Despite the abundance of mental health issues, Tebo remains horrified by the dearth of mental health resources in New Orleans. “The healthcare system for people with mental illness has reverted back to the dark ages here,” she said. Currently, just less than half of the approximately 350 pre-Katrina public and private psychiatric beds in New Orleans are available to the public, according to Kevin Stephens, the director of the New Orleans Health Department.

Despite the clouds of gloom, rays of sunlight are beginning to shine through in the area’s fragmented mental health system. This week, a total of $523,000 in grant monies was awarded to six local organizations to treat children’s mental health problems, and the state launched a workforce initiative to recruit medical professionals to the area this summer. Still, much work is needed to repair the fragile state of mental health in New Orleans.

Since returning home, I have struggled to put into words the images that haunt my thoughts. No words can adequately express the sorrows and struggles of these survivors. I am grateful for all of the things in my life that I have long taken forgranted and want only to do something more to help the people of New Orleans.

As you gather around the table this Thanksgiving, I encourage you to consider walking a mile in the footsteps of a Katrina survivor living in the lower ninth ward. How would you feel if you didn’t know where your next meal was coming from? Count your blessings this holiday season and consider lending a helping hand in the rebuilding effort.

Friday, November 9, 2007

Heading back to New Orleans

In August 2005, I was balancing a full-time gig at the Athens Magazine with a full load of master's classes at Grady College. After an evening split-level newspaper design class, I journeyed home to Jefferson and crawled onto my couch to watch a few minutes of CNN (for what had become my Tuesday and Thursday night routine). I had heard bits of a story about Hurricane Katrina making landfall during my Tuesday morning commute. It sounded as if New Orleans had dodged a bullet, but I was curious to see what was going on. As a lay on the couch in exhaustion, CNN delivered quite a different assessment: New Orleans was quickly becoming a city under water. Over the next week, I was glued to the television as clip after clip revealed the disaster that was unfolding in the Gulf.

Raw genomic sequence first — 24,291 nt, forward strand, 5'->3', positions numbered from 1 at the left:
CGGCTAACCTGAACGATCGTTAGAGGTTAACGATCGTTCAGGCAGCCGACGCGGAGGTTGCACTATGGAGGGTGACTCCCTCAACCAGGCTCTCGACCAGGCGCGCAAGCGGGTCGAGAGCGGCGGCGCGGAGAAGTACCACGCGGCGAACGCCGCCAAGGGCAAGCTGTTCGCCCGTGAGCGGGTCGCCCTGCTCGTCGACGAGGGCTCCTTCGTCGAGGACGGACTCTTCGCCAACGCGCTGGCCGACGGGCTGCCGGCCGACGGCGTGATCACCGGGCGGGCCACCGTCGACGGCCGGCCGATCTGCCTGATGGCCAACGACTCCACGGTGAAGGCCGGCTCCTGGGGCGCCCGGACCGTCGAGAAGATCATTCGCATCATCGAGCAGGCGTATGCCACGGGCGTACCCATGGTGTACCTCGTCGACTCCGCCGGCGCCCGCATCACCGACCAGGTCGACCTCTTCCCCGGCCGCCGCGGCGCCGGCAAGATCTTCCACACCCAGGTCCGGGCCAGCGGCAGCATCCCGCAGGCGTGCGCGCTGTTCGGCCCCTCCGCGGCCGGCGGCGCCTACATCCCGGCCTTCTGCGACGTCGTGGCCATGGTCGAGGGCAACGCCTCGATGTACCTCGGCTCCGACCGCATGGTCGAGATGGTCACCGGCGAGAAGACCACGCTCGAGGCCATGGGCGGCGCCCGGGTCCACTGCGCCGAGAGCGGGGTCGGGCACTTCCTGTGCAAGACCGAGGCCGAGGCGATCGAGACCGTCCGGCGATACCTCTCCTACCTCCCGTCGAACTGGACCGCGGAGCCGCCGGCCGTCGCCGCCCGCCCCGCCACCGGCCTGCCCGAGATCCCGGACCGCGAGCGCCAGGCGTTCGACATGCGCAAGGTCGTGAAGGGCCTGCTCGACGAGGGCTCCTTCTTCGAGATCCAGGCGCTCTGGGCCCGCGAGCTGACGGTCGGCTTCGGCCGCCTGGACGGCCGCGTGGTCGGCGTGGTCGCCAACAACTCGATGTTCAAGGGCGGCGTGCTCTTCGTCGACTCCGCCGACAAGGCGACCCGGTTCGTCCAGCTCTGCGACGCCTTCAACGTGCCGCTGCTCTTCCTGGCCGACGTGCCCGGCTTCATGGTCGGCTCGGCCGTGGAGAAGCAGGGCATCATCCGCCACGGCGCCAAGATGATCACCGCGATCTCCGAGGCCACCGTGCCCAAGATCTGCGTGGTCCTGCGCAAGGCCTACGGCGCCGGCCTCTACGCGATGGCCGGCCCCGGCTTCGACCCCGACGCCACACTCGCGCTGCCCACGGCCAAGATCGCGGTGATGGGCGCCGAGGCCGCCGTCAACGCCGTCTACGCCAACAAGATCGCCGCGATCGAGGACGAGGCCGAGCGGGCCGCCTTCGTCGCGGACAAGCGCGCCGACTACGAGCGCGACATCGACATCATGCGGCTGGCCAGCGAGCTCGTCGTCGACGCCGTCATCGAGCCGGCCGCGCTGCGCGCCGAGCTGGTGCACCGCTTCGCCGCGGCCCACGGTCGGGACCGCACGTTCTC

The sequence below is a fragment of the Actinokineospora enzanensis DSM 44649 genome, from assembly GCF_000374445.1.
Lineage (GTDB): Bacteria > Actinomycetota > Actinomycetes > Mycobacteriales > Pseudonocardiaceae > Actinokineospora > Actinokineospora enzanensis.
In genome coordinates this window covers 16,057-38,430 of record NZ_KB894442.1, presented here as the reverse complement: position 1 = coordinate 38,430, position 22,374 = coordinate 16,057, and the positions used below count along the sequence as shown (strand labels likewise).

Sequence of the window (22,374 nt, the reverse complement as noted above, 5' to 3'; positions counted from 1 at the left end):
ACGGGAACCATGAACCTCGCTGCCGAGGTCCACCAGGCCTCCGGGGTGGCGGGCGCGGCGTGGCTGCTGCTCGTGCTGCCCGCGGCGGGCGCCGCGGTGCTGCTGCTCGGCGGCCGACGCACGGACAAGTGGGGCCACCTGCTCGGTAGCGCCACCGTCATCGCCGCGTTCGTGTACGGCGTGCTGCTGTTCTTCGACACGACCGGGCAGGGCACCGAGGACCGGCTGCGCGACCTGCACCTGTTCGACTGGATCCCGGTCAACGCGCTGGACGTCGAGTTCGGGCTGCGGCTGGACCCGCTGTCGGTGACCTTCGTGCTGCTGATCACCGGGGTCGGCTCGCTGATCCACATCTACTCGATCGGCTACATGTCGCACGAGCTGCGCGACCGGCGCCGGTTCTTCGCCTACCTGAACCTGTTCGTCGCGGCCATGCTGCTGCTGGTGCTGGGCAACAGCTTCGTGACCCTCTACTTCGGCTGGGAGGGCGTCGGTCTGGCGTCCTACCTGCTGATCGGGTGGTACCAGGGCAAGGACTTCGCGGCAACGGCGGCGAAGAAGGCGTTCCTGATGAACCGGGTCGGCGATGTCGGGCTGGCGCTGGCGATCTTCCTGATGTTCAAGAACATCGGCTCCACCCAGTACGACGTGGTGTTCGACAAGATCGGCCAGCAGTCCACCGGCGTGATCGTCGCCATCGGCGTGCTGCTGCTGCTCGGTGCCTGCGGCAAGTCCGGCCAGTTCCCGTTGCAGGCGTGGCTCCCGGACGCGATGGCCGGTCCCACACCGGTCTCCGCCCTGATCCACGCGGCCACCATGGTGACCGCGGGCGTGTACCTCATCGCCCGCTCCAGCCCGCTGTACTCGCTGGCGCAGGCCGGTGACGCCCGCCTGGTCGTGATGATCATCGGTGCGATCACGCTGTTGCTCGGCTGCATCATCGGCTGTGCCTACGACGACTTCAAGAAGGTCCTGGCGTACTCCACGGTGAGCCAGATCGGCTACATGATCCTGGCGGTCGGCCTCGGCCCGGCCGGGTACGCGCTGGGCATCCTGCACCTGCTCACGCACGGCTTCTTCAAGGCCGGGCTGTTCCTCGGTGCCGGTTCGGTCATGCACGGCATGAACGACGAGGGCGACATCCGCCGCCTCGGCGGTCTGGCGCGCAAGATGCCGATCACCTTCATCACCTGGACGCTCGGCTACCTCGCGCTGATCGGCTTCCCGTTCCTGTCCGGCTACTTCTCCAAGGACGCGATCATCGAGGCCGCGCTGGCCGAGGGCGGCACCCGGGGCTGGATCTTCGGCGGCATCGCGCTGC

Each moment that I watched, flashbacks of a whirlwind visit to New Orleans during the 2003 Sugar Bowl flooded my mind. Before the game, my husband and I took in as much of the city's charm as we could. We visited the French Quarter, hopped on the trolley and even sampled a beignet or two. These images stayed with me over the next two weeks as I became increasingly horrified by the government's mismanagement of the disaster. Photographs of children crying before the Armageddon-like backdrop haunted me. New Orleans stayed in my thoughts daily.

But, like so many others, as the days turned into weeks and months, Hurricane Katrina slipped off my radar. My focus turned back to juggling: school and work, work and school. I hate how so many Americans, like myself, have let Katrina survivors become a distant memory only briefly considered during anniversaries of the event.

On Saturday, I will head back to New Orleans for the first time since 2003. When I think back about Katrina, my heart still hurts for the people of New Orleans and the Gulf Coast. While I pack, I'm left wondering: what will I encounter in New Orleans and how can I make a difference?

Thursday, November 1, 2007

More school nurses please!!

I've been thinking about school nurses for awhile. A month or so ago, I told you about young Adella's visit to the school nurse in Barrow County. Because of translation issues the spanish-speaking kindergartner couldn't gain access to her cold medication.

Several weeks later I considered the role of the school nurse when I covered the increasing rates of hypertension in youth (doctors fear obesity's silent sidekick hypertension will continue to rise as our children's waistlines continue to bulge). While gathering information for the article, I was shocked and disheartened to learn that because of legal liability issues Athens Clarke-County school nurses could only check a child's blood pressure with a doctor's note.

Like I said, over the last two months, I've considered the precarious role of the school nurse. After reading an article in the NY Times this week, I'm still thinking about them (I'm reminded of the Willie Nelson song "Always on my Mind" right about now).

School nurses are inundated with visits from child after child every day. They have to determine if a child's illness is legit or an attempt to play hooky. In certain cases, like the latter example mentioned above, they can't fulfill a parent's request for a blood pressure check for fear of legal liability. In addition, some school nurses are forced to cover more than one school in a school system. (In Athens-Clarke County school nurses cover several schools each day). Simply put, school nurses are overwhelmed.